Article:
This approach was applied in larger rooms with a brief to have no dividing walls or cross braces. Instead posts were formed from three beams, rotated around a shared central axis and supporting several layers of 120 x 240 millimetre roof beams. There could be up to six layers stacked on each other. There were two types of post, one twisting right and one twisting left, which together eliminated horizontal forces in the beams above. Despite the weight, the supporting posts give an airy feel.

Architect Hidemichi Takahashi

Woodchips generated during installation were collected and placed around the posts like garden mulch – a wonderful way to show the value of even the smallest piece of a material.

One of the challenges was to find a way of joining all the parts together with rational efficiency. The solution was to connect the six layers of roof beams with long bolts and an arrangement that allowed for a margin of error in every piece.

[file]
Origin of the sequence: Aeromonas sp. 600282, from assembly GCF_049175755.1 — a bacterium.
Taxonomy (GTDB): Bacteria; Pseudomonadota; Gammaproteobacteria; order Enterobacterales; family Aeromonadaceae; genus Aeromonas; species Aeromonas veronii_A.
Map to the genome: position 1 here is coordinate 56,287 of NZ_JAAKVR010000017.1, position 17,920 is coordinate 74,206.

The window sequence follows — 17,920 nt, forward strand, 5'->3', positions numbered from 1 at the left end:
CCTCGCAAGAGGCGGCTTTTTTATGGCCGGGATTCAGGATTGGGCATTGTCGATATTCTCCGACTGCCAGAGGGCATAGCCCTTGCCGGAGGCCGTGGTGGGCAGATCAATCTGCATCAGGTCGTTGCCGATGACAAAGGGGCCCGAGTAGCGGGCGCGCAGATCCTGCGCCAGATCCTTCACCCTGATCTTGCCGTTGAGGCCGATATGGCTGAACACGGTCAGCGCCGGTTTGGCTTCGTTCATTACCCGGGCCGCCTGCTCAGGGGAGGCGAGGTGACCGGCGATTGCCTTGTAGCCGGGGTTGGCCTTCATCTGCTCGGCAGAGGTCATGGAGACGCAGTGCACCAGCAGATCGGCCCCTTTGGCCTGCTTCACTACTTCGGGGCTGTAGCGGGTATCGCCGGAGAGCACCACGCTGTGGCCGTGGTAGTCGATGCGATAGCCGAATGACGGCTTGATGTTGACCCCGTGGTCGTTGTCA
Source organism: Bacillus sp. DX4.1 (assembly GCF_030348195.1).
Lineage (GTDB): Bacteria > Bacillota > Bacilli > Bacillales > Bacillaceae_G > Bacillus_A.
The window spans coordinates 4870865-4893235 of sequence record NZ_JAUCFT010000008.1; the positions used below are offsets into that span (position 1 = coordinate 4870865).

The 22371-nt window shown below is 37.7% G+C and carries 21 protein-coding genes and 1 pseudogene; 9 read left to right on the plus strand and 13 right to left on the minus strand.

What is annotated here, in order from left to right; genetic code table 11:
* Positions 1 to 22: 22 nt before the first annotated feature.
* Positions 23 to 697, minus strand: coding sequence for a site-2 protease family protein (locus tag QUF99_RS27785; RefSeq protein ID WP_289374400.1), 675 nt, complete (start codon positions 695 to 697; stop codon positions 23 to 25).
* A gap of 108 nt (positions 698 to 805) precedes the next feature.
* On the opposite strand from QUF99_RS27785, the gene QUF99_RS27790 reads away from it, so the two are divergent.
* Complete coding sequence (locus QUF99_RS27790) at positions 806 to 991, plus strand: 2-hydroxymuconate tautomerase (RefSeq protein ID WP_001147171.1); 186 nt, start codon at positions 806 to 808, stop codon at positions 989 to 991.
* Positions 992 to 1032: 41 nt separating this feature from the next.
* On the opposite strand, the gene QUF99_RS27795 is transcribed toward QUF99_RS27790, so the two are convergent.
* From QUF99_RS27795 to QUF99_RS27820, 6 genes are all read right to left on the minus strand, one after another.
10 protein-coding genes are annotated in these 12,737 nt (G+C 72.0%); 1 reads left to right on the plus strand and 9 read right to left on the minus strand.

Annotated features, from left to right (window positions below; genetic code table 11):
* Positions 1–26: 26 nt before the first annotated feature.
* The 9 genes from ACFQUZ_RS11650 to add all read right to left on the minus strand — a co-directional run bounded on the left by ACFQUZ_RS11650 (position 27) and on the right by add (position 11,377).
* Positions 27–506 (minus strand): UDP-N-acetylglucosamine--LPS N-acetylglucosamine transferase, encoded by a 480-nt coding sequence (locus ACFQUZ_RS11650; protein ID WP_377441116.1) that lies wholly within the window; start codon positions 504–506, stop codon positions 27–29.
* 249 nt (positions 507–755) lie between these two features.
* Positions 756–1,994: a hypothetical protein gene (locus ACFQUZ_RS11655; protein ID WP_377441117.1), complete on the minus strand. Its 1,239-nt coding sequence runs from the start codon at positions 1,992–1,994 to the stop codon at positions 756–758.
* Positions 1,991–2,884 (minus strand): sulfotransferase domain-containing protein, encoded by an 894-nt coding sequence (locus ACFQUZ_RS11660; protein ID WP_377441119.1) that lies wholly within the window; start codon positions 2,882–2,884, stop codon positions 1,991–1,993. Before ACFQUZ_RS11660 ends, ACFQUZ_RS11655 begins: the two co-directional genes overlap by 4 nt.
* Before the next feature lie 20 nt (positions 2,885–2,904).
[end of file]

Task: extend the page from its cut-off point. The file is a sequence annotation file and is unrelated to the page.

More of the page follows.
»As the brief was to borrow the finished components, install, disassemble and then return them, we had to create a common system for the joints that was easy to make and to work with. Keeping to the planned construction schedule was critical if we were to bring the architecture to completion, so we built 1:1 models in the design phase to check that it could be done.«

Wooden decking runs between the buildings, along which the overlapping beams stick out in different directions under the eaves. The effect is like clasped hands spreading their fingers.

For the architects, it was also a new way of approaching a parameter that structural engineers in Japan have to take into account.

»Traditional Japanese structures usually use diagonal braces to resist seismic forces. Taking these away gave us the scope to create a new structural form,« says Hidemichi Takahashi.

Another parameter to be considered was the fact that this would be a temporary building during the summer season. This meant prioritising shade from the sun, ease of assembly and disassembly at low cost and using renewable material that could be reused and recycled.

Timber from all over Japan

Since the timber was to be gathered from all over Japan and returned after use, several things needed to be factored in. Differences in material strength also had to be accounted for, and the timbers were to be only give a light treatment, which included a protective coating of vegetable oil-based urethane paint.